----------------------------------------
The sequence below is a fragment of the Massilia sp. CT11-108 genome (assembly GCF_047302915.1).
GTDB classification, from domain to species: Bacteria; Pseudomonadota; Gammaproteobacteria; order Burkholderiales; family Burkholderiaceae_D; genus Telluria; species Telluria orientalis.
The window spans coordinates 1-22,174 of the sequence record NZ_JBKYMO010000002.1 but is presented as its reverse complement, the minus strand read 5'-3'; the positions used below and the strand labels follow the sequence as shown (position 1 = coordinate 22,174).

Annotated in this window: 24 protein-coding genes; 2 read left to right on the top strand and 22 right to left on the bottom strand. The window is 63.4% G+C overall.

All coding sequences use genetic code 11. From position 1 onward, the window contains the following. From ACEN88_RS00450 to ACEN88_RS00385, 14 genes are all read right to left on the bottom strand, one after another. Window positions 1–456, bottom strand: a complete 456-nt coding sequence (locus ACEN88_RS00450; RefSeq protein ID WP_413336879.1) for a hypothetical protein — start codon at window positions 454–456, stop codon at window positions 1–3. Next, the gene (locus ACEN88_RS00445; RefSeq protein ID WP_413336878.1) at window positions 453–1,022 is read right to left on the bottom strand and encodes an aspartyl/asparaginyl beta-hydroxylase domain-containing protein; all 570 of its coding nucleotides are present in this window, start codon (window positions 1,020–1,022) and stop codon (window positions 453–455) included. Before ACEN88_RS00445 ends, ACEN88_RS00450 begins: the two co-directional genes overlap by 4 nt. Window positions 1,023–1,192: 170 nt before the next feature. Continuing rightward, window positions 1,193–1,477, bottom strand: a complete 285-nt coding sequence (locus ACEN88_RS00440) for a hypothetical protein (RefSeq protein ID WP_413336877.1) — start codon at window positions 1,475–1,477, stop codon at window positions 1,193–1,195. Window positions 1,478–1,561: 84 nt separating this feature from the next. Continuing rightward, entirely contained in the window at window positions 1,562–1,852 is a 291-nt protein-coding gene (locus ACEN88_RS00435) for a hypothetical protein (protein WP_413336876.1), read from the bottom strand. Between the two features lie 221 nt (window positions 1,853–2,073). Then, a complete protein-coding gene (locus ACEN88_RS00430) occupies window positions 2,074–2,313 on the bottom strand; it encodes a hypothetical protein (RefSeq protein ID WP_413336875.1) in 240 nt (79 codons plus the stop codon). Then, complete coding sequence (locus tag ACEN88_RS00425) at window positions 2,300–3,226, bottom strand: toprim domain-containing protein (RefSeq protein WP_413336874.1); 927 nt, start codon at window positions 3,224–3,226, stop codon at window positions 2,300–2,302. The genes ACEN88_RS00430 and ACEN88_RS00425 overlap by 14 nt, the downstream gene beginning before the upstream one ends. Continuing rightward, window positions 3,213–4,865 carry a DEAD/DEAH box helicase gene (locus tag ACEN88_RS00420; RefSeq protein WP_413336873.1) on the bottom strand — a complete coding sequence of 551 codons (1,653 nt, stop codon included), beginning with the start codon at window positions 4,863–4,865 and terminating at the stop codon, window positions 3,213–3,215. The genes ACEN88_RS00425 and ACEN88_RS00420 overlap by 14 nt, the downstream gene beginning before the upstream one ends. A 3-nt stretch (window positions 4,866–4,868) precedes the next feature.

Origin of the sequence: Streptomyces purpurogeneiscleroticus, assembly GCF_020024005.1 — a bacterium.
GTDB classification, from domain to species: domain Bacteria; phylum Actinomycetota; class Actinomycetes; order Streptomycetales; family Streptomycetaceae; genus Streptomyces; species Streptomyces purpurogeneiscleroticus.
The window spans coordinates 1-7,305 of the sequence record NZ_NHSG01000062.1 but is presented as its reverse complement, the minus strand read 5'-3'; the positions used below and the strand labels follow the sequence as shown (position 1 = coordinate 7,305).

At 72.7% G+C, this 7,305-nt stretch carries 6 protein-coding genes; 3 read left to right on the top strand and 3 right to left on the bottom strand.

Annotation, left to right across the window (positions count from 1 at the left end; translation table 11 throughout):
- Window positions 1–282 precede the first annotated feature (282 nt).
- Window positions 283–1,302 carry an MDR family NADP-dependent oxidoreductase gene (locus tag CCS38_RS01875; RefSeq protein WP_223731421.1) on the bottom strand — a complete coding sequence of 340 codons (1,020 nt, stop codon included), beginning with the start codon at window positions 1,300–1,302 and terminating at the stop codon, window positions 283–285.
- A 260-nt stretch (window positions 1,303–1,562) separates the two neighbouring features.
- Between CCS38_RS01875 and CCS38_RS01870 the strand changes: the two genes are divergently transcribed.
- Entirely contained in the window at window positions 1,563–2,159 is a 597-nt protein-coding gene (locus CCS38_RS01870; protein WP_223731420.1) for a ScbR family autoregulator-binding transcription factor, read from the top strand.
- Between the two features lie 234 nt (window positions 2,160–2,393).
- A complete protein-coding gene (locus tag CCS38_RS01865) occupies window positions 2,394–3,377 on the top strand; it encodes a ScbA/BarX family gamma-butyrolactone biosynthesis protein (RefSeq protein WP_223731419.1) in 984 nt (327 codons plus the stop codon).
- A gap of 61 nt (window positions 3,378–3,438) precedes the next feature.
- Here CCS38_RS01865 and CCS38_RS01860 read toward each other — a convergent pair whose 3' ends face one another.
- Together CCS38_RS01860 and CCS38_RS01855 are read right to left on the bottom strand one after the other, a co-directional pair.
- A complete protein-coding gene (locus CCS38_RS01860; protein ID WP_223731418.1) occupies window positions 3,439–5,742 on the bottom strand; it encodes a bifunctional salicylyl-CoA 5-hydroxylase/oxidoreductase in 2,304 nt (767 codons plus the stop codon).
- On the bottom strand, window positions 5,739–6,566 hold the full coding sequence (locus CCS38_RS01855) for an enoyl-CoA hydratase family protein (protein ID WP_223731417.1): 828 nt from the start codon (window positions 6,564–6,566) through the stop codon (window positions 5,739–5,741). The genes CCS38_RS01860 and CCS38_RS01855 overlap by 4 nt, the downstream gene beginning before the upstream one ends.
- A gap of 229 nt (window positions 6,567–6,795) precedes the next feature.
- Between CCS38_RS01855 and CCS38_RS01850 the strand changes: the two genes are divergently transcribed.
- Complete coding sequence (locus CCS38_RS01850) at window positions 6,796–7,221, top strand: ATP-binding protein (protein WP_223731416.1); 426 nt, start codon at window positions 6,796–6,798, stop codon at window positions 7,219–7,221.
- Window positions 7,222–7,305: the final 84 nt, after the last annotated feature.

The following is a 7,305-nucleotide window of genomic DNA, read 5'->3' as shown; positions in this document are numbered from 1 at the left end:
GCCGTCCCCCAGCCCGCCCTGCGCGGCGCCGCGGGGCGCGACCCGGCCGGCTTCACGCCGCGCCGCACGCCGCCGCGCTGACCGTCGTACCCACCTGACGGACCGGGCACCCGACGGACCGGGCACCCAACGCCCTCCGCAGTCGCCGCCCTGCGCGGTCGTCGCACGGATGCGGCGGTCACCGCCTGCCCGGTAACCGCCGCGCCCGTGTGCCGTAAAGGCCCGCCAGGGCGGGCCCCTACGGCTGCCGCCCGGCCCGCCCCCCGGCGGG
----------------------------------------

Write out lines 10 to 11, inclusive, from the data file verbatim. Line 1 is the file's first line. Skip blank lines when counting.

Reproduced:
Annotation, left to right across the window (positions count from 1 at the left end; translation table 11 throughout):
- Window positions 1–282 precede the first annotated feature (282 nt).